- The Washington Times - Monday, January 29, 2007

After 32 games last season, with the Wizards stumbling to a 13-19 record, Eddie Jordan was thought to be in a tenuous position, his future in doubt.

At least that was the perception outside the organization, given that he was hired 11 days before Ernie Grunfeld in June 2003 and thus was not the handpicked choice of the team’s president of basketball operations.

That may have been an erroneous perception, for Grunfeld always said the right things about Jordan in public and made himself available to the local press to quell the speculation in early January last year.

Jordan, of course, received a contract extension in the offseason after the Wizards made their second consecutive appearance in the playoffs, their first back-to-back accomplishment in 18 years.

Now Jordan and the Wizards are waging a spirited fight in the Eastern Conference, with Jordan in position to be the coach of the East All-Stars in Las Vegas if the Wizards have the best conference record through the games this Sunday.

Jordan has come a long way in the last 12 months, from an object of speculation to a potential All-Star coach, and maintained a calm dignity through it all.

His cool demeanor has served both him and the team well, with the Wizards of the last few seasons capable of driving even the most grounded person to fits of frustration.

But that is just not Jordan’s style unless sufficiently piqued. He routinely takes the blame following a loss and doles out praise to his players following a victory.

Even when Jordan’s relationship with Brendan Haywood was at its worst late last season — each essentially pretended the other did not exist — Jordan never rebuked Haywood in public.

Their relationship is much improved this season, as Haywood has played with more energy and conviction and perhaps forged a greater maturity.

Evidence of the growing warmth between the two revealed itself in the team’s impressive stint in Orlando 10 days ago, when Haywood was relieved late in the game and the two exchanged congratulations and smiles in front of the bench.

That was a sight that could not have happened if Jordan had poisoned the relationship with heavy-handed pronouncements in the press in the manner of the Larry Brown-Stephon Marbury feud last season.

Jordan resisted the nuclear verbal option, and now he is receiving much-needed production from a player who has a history of obsessing over his minutes on the floor.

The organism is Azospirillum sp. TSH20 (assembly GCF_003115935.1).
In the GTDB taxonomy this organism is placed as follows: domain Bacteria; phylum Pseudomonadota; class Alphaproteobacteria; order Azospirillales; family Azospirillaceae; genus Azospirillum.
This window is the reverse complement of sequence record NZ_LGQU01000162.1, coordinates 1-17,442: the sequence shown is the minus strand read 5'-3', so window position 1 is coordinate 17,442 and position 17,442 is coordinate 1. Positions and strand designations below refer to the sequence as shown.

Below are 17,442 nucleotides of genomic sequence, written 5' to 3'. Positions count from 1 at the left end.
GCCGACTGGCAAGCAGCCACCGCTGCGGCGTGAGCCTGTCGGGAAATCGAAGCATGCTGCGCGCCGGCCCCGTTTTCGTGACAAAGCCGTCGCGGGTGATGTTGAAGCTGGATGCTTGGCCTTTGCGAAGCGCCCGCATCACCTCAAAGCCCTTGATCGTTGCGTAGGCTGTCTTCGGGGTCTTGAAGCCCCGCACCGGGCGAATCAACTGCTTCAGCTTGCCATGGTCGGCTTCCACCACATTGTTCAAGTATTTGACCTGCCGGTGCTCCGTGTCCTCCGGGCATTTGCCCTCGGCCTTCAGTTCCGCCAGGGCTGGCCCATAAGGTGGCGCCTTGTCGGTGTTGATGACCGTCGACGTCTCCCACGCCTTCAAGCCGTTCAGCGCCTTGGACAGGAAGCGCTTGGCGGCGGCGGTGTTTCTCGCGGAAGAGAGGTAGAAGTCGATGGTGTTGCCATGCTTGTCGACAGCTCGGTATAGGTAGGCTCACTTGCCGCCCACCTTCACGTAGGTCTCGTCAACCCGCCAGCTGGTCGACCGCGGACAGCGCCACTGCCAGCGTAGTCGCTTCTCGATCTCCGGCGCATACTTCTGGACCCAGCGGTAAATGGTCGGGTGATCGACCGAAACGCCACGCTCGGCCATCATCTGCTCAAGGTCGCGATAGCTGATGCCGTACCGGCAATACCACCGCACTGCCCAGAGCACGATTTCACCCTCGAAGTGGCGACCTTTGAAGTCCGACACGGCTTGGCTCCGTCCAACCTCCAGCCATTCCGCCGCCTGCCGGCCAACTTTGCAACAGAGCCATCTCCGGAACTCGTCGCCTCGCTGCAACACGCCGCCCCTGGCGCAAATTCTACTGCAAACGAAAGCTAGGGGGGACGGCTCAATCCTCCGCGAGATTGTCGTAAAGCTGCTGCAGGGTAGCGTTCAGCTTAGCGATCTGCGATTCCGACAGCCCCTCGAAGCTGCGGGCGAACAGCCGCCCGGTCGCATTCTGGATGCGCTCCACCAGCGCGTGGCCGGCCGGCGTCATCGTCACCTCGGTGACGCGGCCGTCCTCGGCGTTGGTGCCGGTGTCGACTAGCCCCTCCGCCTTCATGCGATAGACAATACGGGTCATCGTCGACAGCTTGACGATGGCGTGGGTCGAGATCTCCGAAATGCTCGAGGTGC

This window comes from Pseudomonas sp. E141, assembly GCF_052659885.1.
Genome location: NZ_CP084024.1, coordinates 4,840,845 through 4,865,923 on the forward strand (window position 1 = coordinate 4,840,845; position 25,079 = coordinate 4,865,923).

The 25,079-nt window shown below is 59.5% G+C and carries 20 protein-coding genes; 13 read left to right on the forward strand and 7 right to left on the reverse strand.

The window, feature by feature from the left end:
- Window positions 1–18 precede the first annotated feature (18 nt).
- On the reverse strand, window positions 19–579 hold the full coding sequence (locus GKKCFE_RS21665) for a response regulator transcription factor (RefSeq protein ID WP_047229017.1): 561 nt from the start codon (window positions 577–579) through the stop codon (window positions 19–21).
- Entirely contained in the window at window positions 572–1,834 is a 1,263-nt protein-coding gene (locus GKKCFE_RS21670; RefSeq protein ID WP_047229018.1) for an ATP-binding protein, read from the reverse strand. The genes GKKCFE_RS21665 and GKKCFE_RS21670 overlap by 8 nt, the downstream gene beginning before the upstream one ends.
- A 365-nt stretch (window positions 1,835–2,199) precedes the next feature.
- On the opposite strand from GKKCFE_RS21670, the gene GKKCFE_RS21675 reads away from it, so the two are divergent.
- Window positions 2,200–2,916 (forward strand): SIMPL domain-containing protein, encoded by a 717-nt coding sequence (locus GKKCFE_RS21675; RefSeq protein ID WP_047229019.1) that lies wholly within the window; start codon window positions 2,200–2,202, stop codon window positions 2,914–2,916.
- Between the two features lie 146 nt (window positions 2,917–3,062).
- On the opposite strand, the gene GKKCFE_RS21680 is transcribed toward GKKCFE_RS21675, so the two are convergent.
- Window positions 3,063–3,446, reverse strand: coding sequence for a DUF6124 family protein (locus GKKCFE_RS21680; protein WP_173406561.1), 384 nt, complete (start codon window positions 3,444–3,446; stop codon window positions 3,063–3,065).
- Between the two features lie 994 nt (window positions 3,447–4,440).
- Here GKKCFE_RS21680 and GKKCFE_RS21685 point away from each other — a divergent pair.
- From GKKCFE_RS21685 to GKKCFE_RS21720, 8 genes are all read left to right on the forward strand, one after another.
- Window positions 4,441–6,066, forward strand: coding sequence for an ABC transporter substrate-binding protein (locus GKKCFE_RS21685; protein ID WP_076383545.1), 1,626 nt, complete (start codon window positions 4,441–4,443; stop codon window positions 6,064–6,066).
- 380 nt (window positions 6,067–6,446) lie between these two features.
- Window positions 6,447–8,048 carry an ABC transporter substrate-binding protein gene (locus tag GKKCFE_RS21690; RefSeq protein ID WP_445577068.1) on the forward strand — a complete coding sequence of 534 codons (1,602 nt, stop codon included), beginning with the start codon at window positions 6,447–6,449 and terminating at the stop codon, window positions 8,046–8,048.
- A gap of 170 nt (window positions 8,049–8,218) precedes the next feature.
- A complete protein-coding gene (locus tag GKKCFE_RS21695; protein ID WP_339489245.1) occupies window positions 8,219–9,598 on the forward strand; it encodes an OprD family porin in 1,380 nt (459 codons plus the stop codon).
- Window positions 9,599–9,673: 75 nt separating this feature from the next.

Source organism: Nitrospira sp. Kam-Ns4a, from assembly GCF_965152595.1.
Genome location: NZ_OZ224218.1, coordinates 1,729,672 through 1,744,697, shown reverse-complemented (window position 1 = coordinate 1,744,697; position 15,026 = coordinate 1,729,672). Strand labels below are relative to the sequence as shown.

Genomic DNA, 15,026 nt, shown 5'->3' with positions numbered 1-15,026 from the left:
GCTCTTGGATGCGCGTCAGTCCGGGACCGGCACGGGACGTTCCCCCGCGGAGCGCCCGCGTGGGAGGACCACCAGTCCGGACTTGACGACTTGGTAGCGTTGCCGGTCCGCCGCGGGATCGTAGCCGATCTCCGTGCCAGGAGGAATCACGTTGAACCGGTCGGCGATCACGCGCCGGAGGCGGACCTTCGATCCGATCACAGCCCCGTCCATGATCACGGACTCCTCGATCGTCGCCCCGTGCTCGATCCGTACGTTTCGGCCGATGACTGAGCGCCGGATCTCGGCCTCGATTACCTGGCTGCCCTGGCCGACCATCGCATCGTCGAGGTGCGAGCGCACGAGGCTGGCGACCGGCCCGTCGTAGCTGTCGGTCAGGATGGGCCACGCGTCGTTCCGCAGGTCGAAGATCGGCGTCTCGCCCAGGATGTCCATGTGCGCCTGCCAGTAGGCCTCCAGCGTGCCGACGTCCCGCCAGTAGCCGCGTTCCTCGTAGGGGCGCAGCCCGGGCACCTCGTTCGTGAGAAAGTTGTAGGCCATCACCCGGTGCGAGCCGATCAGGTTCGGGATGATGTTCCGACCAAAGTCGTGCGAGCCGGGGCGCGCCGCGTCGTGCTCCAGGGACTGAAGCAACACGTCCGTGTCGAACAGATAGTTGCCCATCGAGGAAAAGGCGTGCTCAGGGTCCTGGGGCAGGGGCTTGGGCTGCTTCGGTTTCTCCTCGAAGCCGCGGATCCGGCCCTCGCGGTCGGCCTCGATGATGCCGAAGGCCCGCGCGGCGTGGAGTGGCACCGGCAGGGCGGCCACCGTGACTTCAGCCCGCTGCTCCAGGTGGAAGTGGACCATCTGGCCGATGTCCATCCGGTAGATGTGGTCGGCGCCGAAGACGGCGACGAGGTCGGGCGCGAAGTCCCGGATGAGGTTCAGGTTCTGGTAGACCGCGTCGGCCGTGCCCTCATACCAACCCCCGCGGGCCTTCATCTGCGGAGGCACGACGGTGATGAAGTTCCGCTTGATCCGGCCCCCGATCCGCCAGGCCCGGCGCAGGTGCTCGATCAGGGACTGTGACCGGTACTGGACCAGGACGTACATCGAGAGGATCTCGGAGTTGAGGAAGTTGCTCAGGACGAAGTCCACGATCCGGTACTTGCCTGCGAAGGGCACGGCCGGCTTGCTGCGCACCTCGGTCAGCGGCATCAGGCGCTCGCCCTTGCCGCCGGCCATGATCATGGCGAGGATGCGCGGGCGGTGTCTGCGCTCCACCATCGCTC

Jordan hid his anxiety well after the Wizards began the season with high expectations and promptly started 4-9.

Other coaches might have held what amounted to therapy sessions with the press, as Jordan’s predecessor was prone to do.

Still other coaches might have been apt to implement changes in the team’s playing style and altered the very state that makes the Wizards a viable threat, which is their free-spirited shot-making capacity.

Jordan allowed the Wizards to be what they are and the results since their 4-9 start have been impressive.

Jordan can be tough when necessary, as Gilbert Arenas has seen on occasion the last few seasons.

In those rare games when Arenas is fighting with himself, Jordan has been known to let him work it out on the bench for an extended period.

Jordan can be feisty as well.

He was ejected from a desultory game in San Antonio earlier this month, angered not only because of the officiating but because of how the Wizards had failed to conduct themselves the previous night against the makeshift lineup of the Hornets.

Jordan knows when to push and prod his players and when to let them sort things out for themselves.

This instinct comes with experience, and Jordan, in his fourth season with the Wizards, already is the longest-tenured coach in the conference.

When the former star from Archbishop Carroll High School was named the head coach on June 19, 2003 — the franchise’s seventh head coach since the 1998-99 season — little did anyone realize that this would mark the start of a pronounced transformation on Fun Street.

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